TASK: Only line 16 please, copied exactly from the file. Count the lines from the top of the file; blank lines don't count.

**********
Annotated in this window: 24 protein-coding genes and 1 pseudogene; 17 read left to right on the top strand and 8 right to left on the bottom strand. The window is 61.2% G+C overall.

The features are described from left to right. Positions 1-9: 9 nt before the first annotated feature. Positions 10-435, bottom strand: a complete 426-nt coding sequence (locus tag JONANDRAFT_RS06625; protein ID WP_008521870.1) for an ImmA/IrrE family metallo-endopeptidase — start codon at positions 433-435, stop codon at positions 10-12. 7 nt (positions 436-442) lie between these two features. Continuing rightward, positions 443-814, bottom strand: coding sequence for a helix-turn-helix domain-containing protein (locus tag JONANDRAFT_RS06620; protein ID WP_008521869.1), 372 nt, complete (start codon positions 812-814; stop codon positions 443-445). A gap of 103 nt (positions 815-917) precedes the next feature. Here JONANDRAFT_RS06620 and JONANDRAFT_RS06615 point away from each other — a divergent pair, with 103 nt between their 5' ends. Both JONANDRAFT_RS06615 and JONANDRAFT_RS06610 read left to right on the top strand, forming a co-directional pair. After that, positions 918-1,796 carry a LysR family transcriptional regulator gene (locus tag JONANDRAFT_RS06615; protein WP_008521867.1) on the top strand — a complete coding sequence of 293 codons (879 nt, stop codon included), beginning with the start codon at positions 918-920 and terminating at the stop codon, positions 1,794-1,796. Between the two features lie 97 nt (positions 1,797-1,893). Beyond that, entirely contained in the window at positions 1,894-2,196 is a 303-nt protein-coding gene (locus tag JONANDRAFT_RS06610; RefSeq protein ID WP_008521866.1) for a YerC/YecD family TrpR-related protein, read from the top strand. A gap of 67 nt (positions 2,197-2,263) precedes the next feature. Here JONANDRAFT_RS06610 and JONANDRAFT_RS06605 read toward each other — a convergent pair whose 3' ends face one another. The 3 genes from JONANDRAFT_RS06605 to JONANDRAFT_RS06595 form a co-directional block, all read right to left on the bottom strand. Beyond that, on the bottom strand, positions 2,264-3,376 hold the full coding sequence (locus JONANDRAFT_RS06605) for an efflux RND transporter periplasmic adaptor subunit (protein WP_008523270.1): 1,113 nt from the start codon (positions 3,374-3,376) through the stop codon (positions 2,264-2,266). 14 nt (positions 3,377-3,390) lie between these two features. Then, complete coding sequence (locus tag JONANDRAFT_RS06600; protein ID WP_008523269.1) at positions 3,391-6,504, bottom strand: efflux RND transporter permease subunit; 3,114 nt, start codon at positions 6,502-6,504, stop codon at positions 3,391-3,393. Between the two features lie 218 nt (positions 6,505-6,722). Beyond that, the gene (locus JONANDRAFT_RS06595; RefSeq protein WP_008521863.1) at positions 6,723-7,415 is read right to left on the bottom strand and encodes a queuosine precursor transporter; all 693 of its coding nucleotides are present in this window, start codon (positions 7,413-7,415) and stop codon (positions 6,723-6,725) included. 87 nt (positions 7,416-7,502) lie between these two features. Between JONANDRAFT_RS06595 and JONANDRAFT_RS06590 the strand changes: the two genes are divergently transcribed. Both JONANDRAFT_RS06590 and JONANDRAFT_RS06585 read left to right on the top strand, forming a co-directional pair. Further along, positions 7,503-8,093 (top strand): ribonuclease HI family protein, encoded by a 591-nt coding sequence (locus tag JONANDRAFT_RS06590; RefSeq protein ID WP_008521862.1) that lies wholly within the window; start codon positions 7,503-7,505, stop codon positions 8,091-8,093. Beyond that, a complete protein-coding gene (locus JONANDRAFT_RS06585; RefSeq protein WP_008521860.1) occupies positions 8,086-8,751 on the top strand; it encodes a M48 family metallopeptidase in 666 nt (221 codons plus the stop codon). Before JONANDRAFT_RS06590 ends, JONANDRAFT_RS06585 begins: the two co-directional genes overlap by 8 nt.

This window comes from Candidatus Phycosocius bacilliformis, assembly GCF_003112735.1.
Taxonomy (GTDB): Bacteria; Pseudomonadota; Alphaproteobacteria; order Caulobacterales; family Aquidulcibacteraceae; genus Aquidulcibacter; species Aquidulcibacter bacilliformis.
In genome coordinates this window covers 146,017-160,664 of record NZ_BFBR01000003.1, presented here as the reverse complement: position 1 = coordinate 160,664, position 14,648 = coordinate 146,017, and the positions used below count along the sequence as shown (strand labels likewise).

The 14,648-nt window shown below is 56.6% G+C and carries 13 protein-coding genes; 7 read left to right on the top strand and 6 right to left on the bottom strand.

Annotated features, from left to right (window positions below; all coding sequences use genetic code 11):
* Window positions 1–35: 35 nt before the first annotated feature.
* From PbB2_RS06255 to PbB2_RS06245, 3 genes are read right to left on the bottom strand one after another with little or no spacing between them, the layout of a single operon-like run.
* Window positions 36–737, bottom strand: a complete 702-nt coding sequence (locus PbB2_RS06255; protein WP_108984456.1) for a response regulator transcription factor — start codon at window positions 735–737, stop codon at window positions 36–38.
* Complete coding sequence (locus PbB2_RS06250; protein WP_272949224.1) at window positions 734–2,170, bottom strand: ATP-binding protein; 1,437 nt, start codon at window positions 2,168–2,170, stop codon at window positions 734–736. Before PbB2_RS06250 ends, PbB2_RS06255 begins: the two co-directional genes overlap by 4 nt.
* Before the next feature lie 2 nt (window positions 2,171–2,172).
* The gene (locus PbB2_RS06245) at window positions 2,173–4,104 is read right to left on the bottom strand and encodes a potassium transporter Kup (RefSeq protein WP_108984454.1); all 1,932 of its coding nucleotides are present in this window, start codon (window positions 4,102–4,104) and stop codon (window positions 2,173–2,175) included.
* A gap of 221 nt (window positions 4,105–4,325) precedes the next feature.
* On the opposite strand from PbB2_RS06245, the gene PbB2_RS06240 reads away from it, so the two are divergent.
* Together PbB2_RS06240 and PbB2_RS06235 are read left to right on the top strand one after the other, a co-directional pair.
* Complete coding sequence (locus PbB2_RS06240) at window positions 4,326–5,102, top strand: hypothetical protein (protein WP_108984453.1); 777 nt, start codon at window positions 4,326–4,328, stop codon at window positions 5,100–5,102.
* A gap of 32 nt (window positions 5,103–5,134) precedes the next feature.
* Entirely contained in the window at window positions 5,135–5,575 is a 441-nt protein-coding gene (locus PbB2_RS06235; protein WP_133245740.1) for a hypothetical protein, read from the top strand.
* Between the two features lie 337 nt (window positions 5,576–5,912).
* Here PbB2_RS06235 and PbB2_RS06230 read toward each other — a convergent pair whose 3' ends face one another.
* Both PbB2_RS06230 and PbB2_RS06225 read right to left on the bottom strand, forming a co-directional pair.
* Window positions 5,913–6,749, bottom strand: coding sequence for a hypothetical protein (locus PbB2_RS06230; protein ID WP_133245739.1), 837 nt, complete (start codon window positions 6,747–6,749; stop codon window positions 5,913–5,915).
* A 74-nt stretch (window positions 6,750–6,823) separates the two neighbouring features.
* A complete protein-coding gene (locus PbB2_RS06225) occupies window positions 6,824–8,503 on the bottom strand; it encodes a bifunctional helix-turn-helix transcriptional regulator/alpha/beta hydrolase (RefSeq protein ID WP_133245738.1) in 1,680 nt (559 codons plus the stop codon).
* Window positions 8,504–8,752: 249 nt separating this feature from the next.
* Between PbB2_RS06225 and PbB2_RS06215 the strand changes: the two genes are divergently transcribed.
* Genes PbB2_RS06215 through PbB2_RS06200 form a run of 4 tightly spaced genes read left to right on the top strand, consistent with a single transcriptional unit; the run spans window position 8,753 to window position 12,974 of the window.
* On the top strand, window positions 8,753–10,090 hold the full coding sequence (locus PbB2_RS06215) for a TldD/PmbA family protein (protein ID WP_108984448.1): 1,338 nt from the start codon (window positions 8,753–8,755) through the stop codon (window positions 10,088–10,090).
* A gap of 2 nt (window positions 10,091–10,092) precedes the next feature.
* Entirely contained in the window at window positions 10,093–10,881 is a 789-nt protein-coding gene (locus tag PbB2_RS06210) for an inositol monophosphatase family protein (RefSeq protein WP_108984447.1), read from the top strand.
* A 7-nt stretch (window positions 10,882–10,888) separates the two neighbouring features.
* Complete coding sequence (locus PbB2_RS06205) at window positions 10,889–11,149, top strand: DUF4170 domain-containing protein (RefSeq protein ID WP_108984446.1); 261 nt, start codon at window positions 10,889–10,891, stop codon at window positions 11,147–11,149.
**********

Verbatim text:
* Together PbB2_RS06240 and PbB2_RS06235 are read left to right on the top strand one after the other, a co-directional pair.